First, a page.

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COLIN CAMPBELL: Our MP faces toughest battle to hold on to his seat

By Colin Campbell

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Councillor Angus MacDonald and MP Drew Hendry.
Councillor Angus MacDonald and MP Drew Hendry.

Drew Hendry has entered his 10th year as MP for the Inverness constituency, and the question looms large as to whether or not he will see it out as our representative at Westminster.

How things have changed since the General Election of 2019. Back then it was a nailed on certainty that he would be returned to office as an MP. If I’d been offered odds of 1000/1 against him winning then I wouldn’t have risked a fiver.

Now, facing what looks a formidable and highly energised Lib Dem challenge in particular in the months ahead, I’d say his chances have tumbled to not much better than evens.

With Sir Keir Starmer seemingly ready to measure the curtains for No.10 and many Tories conceding they are due to be kicked out, the main point of interest north of the border will be how well – or how very badly – the SNP will fare.

After a prolonged period of absolute dominance, are many people who are not overtly partisan as fed up to the back teeth with Humza Yousaf and the SNP as they are with Rishi Sunak and the Tories?

And will MPs like Drew Hendry pay the price accordingly?

In Inverness, we have a bird’s eye view of the strife that is damaging the SNP and making Mr Hendry’s electoral prospects ever more uncertain.

His colleague Fergus Ewing has been the leading critic of the SNP leadership, their policies and their alliance with the Green pair of Patrick Harvie and Lorna Slater, both of whom he clearly views as being utterly useless at their ministerial jobs. And with regard to Harvie and Slater he has found very little disagreement, right across the board.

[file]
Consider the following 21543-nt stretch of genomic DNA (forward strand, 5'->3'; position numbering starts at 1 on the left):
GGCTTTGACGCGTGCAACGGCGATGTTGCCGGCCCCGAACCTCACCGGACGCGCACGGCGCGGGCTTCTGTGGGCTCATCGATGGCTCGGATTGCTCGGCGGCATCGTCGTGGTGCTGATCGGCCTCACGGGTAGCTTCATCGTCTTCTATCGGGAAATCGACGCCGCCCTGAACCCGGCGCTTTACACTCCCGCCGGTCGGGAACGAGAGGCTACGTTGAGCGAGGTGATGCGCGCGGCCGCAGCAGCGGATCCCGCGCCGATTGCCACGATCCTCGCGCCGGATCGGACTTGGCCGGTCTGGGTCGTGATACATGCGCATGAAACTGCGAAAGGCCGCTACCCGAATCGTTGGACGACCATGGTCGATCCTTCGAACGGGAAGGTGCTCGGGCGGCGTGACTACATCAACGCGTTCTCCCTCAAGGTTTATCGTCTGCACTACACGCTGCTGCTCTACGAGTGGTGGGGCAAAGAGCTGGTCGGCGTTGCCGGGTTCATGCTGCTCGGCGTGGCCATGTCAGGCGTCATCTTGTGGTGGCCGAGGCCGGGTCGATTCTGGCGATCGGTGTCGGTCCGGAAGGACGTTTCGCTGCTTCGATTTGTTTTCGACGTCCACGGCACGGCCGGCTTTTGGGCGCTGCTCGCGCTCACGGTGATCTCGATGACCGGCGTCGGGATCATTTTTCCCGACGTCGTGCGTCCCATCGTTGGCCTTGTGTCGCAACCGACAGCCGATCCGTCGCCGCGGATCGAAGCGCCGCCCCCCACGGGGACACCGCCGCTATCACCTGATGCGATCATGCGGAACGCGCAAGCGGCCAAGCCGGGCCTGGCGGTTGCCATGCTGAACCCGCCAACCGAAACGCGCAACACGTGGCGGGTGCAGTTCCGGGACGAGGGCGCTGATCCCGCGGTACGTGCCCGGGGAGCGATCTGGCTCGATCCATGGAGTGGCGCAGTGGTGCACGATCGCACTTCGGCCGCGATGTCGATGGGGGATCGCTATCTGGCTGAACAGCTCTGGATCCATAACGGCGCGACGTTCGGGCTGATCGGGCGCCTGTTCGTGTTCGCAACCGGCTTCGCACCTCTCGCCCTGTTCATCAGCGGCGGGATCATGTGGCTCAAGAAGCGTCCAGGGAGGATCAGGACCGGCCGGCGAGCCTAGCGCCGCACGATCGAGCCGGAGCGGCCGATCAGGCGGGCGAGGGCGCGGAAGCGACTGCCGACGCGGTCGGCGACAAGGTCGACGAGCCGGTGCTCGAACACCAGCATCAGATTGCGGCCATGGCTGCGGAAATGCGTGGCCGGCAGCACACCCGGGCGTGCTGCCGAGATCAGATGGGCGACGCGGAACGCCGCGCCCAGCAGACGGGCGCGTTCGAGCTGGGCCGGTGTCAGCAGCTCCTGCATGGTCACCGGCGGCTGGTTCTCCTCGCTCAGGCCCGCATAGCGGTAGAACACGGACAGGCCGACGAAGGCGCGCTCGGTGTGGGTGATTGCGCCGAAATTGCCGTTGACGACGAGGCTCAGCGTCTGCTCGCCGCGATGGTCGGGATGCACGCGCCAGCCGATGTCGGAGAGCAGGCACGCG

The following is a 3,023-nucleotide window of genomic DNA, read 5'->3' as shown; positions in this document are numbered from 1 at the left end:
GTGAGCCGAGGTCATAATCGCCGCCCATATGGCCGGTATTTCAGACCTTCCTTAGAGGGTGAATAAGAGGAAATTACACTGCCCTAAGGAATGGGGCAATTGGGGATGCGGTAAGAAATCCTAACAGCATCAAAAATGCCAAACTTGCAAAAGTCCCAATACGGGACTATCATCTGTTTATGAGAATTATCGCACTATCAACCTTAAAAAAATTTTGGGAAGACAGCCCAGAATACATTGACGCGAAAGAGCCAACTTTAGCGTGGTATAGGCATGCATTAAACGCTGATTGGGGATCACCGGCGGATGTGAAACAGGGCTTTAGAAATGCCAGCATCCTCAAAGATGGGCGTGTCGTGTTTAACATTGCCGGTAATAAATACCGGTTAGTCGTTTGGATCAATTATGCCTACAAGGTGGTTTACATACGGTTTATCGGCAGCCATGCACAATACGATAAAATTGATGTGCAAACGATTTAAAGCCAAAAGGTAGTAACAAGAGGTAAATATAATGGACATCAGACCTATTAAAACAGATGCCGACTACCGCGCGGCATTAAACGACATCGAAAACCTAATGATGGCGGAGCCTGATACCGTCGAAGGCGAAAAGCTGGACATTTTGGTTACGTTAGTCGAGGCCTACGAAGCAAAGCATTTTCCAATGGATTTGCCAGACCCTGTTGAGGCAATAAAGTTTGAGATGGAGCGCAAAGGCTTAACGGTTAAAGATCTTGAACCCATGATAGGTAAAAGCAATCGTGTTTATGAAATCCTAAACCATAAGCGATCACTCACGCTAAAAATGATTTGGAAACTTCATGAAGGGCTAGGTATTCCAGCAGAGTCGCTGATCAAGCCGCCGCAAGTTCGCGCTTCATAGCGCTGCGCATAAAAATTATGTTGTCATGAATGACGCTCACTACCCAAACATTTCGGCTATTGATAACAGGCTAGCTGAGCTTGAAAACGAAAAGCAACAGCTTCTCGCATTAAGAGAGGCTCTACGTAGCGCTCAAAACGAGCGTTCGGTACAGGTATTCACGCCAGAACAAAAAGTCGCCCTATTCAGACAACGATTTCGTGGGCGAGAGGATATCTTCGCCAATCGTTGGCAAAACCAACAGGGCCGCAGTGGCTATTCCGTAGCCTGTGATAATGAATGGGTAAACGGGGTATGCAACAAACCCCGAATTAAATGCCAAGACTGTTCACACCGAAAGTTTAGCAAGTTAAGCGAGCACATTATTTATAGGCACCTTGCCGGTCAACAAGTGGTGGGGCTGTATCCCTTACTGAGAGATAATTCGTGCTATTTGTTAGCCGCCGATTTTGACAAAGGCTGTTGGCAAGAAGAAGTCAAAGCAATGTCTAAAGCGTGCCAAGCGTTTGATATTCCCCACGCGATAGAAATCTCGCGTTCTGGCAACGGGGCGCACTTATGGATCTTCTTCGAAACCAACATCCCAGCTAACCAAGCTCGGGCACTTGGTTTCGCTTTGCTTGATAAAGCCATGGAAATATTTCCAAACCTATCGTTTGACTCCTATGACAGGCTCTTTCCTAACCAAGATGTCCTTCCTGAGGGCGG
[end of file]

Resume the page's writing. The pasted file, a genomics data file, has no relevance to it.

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Kate Forbes has been not far behind him in her criticism and seems to be becoming more vocal by the week.

If she’d won the party leadership, an air of fatigue might still surround the SNP but it surely wouldn’t have been quite as dense.

She controversially called Humza Yousaf out for his past failings in a debate clash and her doubts over his fitness to become First Minister have been proved fully justified.

Schools are struggling with attainment levels and the NHS really does seem to be going through a “ winter crisis”.

I’ve heard of cancelled appointments and operations affecting people I know in different parts of Scotland. And I certainly won’t be alone in that.

Even a phone call to the GPs’ surgery brings home the realities of problems afflicting the NHS, with an automated voice warning of “extreme pressure on services”. Why is the pressure more “extreme” these days? Are many more people falling sick? Or is the Scottish Government, with a health minister still under fire over an £11,000 expenses scandal, failing to deliver an adequate level of funding and service?

Drew Hendry is also saddled with the burden of campaigning on the ludicrous SNP proposition that winning a majority of seats in Scotland will be a “mandate for independence”, regardless of how many MPs they lose and regardless of their vote share. He may survive these difficulties and forge ahead to a fourth term in office. But I doubt if he’s anything like as confident about his whereabouts 12 months from now as Sir Keir Starmer, with his measuring tape at the ready, seems to be.

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